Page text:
More checks and balances needed to fight China graft, official says
Friday, November 9, 2012 at 6:28AM
Chua Guan Cheong in 18th National Congress, Ai Ping, Bo Xilai, China, Liu Zhijun

On the left, the Party’s Central Committee International Department Vice Minister Ai Ping (Photo by Chua Guan Cheong)Editor's note: The FCPA Blog's senior journalist Chua Guan Cheong is in Beijing covering the 18th National Congress, which began on November 8.

Ai Ping is the vice minister of the Chinese Communist Party's Central Committee International Department.

He left no doubt about the importance of maintaining a clean government.

“It involves the life and death of a Party," Ai said.

“The fundamental way to fight against corruption is to design and reform our system so that there is no unchecked and unregulated power, then there would be less and less unauthorized power,” Ai said.

Ai thinks the party is doing what it can to fight graft. But not everyone will be convinced.

"Of course," he said, "the people are sometimes surprised by the corruption of very senior cadres like Bo Xilai and Liu Zhijun, (so) at the same time, (you can say) the CPC hasn’t done enough to prevent that.”

“But for me, I think we have to be practical looking at the issue. In a sense, corruption is very difficult to completely wipe out, especially for developing countries in the process of rapid economic development.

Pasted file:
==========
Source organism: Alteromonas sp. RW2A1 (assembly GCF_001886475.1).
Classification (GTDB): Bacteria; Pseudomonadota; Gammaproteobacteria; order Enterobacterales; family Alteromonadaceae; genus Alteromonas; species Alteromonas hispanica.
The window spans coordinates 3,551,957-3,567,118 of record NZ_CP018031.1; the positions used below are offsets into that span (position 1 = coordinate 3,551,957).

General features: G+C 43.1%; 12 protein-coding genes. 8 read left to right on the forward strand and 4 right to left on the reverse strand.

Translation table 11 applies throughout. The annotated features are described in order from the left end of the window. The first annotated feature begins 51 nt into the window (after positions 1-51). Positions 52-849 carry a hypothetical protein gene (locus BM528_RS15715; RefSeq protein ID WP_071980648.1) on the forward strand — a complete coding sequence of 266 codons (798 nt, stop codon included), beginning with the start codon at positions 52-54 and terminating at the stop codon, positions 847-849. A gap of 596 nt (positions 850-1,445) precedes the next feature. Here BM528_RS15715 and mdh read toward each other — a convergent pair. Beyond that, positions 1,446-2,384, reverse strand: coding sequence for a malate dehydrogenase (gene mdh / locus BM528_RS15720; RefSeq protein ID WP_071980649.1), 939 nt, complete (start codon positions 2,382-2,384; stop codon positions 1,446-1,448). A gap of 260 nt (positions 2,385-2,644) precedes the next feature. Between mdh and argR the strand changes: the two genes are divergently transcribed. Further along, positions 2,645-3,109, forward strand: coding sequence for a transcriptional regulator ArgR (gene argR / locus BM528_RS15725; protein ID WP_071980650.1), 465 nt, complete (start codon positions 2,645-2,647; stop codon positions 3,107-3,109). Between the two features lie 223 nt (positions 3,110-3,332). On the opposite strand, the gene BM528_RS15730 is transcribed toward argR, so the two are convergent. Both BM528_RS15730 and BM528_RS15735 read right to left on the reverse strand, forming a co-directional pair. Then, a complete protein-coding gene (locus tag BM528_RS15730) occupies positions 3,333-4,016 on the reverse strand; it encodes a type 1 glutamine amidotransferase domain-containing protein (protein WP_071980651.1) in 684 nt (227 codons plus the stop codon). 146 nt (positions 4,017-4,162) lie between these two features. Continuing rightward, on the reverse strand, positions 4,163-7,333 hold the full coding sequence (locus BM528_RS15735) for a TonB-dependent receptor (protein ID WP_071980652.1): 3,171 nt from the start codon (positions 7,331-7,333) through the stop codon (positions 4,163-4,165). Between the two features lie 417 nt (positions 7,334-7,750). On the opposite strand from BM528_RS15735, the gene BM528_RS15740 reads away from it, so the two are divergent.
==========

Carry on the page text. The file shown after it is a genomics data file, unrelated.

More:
“Rapid economic development means reallocation of interest, and some people may not reject the opportunities to enrich themselves through illegal ways,” Ai said.

Ai also talked about preventive measures like educating the cadres against crossing the “red” line, and adopting reforms to combat corruption.

“On the one hand I have said that I believe the CPC has done more or less enough, it means the general layout of the efforts to fight corruption. Of course at the same time we have to be realistic and objective that to fight against corruption is a long term job and just like in every country you will find prison facilities. Just to have a law would not guarantee that everybody will abide by it, and you need efforts to put that right,” the vice minister concluded.

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